The BMW i3 is the company's first all-electric car - and it promises to bring fresh technology to that fast-developing area of the market when it goes on sale later this summer.
Unlike the EVs that we've seen so far, including the Nissan Leaf and Renault Zoe, the i3 makes extensive use of high-tech, lightweight carbonfibre in its construction. BMW hopes that this focus on light weight will allow it to improve range without adding extra battery capacity (and the resulting increase in recharge times). The car weighs less than 1200kg - or, BMW claims, around 200kg less than comparable rivals.
The figures sound impressive enough. The supermini-sized i3 is powered by a 168bhp electric motor, mated to a single-speed gearbox and driving the rear wheels. Its top speed is a modest 93mph, but it has a range of between 80 and 100 miles, does 0-62mph in 7.2 seconds (0-37mph takes just 3.7 seconds) and can reach a full charge in eight hours (or more quickly if you have a charging box installed on your house wall).
That sort of range ought to be enough for a large percentage of commutes, but BMW claims it can still offer solutions to those who need to travel greater distances. A range-extender version of the car, with a two-cylinder petrol engine that just keeps the batteries alive once they reach a low charge level, will be available at the same time as the fully electric version, at a price premium of around £2500. Its nine-litre fuel tank will basically double the range - and of course you'll be able to refill it with fuel if you want to go farther.
Other options will include leasing packages that incorporate access to conventionally powered cars for longer journeys. BMW has yet to define precisely how the scheme will work, but as an example you could have an electric i3 for most of the year, then switch to an X5 for winter months.
It all adds up to one of the most interesting car launches of the next 12 months - which is why we grabbed the opportunity for an early drive in a lightly disguised test vehicle.
What's the BMW i3 like to drive?
Our brief drive at a BMW test facility focused on agility and handling, but we had enough time in the car to note that the i3's electric powertrain feels quiet and smooth – with less whine, on this evidence, than rivals such as the Nissan Leaf.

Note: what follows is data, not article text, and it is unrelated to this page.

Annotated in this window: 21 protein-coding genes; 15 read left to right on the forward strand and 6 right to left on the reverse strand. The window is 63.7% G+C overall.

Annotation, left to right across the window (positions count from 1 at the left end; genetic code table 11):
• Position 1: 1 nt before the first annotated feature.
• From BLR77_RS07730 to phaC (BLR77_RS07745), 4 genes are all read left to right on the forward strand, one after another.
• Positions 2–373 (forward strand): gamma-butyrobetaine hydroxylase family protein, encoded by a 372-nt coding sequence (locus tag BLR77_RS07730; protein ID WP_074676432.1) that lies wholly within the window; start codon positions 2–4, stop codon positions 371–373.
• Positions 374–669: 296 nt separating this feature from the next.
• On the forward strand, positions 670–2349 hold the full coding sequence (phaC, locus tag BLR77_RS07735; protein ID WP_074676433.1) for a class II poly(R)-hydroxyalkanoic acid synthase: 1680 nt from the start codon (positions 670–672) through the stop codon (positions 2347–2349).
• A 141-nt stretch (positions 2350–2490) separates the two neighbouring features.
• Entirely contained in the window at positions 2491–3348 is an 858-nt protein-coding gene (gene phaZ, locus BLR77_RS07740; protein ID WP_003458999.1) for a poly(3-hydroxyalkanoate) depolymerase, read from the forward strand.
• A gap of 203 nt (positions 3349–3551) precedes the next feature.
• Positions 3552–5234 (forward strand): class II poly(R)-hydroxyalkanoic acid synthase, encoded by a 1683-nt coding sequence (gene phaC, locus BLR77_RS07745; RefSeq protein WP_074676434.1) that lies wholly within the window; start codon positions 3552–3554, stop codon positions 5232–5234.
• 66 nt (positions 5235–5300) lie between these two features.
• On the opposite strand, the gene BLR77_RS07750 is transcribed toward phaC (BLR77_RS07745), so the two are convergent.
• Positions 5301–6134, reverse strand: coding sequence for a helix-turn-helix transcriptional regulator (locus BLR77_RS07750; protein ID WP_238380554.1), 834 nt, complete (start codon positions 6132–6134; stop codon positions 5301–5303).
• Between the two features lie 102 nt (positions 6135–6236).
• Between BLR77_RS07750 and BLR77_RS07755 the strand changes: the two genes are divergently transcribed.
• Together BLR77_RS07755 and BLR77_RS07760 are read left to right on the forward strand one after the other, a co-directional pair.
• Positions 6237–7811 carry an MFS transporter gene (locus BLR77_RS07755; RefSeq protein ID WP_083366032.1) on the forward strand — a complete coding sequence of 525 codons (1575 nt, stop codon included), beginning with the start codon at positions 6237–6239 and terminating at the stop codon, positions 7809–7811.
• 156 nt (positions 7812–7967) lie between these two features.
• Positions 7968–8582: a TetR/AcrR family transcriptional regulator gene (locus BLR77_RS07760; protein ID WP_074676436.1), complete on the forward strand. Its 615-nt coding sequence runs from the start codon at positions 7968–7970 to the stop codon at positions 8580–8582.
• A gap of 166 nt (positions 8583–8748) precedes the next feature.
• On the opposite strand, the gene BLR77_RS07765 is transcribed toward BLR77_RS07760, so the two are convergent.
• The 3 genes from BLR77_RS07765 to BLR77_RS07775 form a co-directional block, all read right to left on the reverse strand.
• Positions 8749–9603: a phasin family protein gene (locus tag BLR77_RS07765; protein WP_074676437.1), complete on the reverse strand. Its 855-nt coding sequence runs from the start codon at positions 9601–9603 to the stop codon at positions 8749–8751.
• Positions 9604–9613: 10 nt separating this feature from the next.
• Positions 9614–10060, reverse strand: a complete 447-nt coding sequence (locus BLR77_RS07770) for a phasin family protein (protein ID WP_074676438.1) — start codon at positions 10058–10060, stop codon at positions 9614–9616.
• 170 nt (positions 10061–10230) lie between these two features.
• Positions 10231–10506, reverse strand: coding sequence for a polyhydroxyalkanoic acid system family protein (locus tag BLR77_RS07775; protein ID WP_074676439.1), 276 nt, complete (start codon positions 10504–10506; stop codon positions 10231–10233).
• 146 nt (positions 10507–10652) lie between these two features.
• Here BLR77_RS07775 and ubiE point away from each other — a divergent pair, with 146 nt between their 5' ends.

Power delivery is instantaneous, as you'd expect – all of the 184lb ft of torque is available from rest, after all – and in the most performance-oriented of the car's modes, Comfort, you can easily squirt up to 40 or 50mph in refined haste.
It seems odd to say this, but the i3's agility at speed is likely to surprise you. It's a tall-looking car, after all, but its centre of gravity is extremely low thanks to the battery cells mounted in the base of the chassis. That means it has excellent change of direction at speed, and it also feels very secure under braking. Brake-energy recuperation alone can do the braking if you think far enough ahead in many situations, in fact.
Perhaps more relevant is a deeply impressive turning circle. The i3 feels astonishingly capable in tight spaces and, at 9.86m, its turning radius is almost a full metre less than a Mini Cooper's. The steering is also pretty quick, at 2.5 turns lock to lock, so it should have excellent manoeuvrability around narrow city streets.
We had precious little opportunity to seek out rough surfaces to test the suspension set-up, but on some patchy ground at low speeds the i3 felt just about supple enough for town use. Even after this short run, though, we'd advise against opting for the 20in wheels over the standard 19-inchers.
What's the BMW i3 like inside?